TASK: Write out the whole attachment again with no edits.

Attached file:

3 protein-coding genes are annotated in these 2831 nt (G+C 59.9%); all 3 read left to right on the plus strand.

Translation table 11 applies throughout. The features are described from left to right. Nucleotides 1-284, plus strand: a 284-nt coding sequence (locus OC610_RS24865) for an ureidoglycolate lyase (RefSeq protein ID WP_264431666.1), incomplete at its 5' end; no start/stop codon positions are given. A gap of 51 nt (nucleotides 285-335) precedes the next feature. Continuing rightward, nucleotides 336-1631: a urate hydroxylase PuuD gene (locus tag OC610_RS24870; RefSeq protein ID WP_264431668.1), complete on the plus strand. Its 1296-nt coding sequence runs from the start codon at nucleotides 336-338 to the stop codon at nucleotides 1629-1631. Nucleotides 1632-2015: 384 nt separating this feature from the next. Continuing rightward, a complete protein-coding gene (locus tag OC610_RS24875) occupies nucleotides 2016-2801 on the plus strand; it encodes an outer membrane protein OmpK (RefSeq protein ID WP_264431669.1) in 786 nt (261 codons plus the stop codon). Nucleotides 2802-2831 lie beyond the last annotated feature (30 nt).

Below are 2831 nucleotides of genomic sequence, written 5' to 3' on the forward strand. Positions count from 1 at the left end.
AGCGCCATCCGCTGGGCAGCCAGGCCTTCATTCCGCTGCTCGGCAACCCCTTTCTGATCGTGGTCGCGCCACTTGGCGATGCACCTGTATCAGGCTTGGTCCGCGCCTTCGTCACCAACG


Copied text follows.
3 protein-coding genes are annotated in these 2831 nt (G+C 59.9%); all 3 read left to right on the plus strand.

Translation table 11 applies throughout. The features are described from left to right. Nucleotides 1-284, plus strand: a 284-nt coding sequence (locus OC610_RS24865) for an ureidoglycolate lyase (RefSeq protein ID WP_264431666.1), incomplete at its 5' end; no start/stop codon positions are given. A gap of 51 nt (nucleotides 285-335) precedes the next feature. Continuing rightward, nucleotides 336-1631: a urate hydroxylase PuuD gene (locus tag OC610_RS24870; RefSeq protein ID WP_264431668.1), complete on the plus strand. Its 1296-nt coding sequence runs from the start codon at nucleotides 336-338 to the stop codon at nucleotides 1629-1631. Nucleotides 1632-2015: 384 nt separating this feature from the next. Continuing rightward, a complete protein-coding gene (locus tag OC610_RS24875) occupies nucleotides 2016-2801 on the plus strand; it encodes an outer membrane protein OmpK (RefSeq protein ID WP_264431669.1) in 786 nt (261 codons plus the stop codon). Nucleotides 2802-2831 lie beyond the last annotated feature (30 nt).

Below are 2831 nucleotides of genomic sequence, written 5' to 3' on the forward strand. Positions count from 1 at the left end.
AGCGCCATCCGCTGGGCAGCCAGGCCTTCATTCCGCTGCTCGGCAACCCCTTTCTGATCGTGGTCGCGCCACTTGGCGATGCACCTGTATCAGGCTTGGTCCGCGCCTTCGTCACCAACG